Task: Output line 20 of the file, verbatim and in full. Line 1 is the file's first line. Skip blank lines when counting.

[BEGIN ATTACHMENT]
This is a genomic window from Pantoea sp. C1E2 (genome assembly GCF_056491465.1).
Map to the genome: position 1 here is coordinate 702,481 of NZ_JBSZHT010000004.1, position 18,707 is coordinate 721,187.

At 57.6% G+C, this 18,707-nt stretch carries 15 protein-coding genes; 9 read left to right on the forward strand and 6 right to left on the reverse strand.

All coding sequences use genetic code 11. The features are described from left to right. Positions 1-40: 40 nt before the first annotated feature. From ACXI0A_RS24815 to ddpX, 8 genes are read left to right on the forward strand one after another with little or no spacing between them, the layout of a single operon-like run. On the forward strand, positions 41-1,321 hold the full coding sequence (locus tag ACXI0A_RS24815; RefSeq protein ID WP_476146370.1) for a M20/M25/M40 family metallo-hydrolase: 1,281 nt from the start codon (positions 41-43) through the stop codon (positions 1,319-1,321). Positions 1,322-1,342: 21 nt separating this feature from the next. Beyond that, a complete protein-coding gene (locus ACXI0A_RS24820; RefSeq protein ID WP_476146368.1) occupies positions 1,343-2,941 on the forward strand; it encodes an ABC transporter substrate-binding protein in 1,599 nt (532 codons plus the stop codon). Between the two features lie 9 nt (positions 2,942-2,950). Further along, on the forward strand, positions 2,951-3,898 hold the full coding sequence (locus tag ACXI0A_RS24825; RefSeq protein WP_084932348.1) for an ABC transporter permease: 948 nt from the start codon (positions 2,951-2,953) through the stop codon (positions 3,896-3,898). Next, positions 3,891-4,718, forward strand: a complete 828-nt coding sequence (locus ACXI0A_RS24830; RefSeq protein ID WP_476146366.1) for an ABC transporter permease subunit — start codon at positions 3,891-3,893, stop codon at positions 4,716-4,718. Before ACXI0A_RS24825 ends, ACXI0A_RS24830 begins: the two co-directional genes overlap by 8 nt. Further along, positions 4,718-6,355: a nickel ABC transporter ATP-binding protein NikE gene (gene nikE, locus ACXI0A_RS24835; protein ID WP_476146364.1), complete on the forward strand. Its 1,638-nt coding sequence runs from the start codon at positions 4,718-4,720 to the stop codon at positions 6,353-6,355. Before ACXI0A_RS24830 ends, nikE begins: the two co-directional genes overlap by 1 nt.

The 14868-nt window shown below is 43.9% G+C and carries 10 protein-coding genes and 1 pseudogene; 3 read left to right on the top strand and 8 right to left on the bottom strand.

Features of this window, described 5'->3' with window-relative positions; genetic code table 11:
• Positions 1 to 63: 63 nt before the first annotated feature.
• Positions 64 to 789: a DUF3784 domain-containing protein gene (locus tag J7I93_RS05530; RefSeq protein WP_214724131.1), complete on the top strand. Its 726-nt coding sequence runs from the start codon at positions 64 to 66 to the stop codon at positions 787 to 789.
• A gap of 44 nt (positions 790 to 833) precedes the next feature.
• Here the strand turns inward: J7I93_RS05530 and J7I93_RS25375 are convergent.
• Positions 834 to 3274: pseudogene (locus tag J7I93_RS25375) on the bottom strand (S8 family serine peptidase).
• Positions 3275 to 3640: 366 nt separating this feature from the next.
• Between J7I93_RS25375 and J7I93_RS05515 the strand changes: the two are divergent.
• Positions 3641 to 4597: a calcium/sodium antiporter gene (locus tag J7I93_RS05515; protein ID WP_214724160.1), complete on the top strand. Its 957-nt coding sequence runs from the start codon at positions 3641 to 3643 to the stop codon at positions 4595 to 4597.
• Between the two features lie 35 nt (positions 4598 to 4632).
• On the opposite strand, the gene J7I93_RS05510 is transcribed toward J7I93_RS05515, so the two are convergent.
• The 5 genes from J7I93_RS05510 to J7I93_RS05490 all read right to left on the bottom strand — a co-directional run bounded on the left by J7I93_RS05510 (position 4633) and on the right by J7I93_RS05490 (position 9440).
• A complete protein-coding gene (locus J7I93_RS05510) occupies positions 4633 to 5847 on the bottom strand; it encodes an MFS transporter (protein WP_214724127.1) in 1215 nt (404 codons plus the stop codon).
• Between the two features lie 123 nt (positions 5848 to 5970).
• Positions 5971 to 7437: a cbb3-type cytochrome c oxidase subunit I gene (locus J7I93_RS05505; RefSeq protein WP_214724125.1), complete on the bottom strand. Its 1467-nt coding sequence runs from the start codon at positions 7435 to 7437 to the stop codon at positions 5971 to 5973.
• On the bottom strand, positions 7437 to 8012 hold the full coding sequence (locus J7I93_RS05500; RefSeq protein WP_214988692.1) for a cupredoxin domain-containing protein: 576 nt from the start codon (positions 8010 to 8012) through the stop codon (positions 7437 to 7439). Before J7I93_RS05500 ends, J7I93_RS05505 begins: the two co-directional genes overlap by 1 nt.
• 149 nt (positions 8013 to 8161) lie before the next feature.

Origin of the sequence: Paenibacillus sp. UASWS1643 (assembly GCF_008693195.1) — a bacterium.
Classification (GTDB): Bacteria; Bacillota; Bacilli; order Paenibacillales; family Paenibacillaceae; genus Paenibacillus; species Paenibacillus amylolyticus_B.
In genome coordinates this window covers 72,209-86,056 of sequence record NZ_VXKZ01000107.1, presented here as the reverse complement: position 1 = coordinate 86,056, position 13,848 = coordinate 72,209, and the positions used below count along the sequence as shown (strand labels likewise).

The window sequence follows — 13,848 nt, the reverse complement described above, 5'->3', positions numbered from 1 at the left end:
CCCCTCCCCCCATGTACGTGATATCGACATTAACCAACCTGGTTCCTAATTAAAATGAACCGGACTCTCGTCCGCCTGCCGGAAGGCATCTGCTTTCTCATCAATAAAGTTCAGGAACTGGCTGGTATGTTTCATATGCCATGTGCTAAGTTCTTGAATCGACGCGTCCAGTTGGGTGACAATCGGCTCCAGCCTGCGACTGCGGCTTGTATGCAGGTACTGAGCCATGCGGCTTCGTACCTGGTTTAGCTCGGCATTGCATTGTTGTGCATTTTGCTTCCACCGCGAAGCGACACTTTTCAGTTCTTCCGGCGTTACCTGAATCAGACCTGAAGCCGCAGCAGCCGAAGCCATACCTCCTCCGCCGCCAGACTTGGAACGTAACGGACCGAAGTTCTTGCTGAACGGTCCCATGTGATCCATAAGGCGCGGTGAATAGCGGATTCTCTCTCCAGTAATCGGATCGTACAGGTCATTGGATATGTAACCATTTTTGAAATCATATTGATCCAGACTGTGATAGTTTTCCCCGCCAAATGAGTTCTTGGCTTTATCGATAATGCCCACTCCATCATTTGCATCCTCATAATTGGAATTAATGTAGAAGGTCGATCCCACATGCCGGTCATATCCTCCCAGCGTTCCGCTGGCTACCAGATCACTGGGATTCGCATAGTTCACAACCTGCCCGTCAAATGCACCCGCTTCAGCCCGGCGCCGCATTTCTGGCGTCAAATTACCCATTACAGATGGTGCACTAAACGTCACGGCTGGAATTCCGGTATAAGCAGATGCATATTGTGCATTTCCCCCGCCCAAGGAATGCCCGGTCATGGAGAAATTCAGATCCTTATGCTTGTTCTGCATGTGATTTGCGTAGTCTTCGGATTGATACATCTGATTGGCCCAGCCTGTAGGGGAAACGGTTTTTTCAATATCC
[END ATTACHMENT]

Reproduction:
• Positions 5971 to 7437: a cbb3-type cytochrome c oxidase subunit I gene (locus J7I93_RS05505; RefSeq protein WP_214724125.1), complete on the bottom strand. Its 1467-nt coding sequence runs from the start codon at positions 7435 to 7437 to the stop codon at positions 5971 to 5973.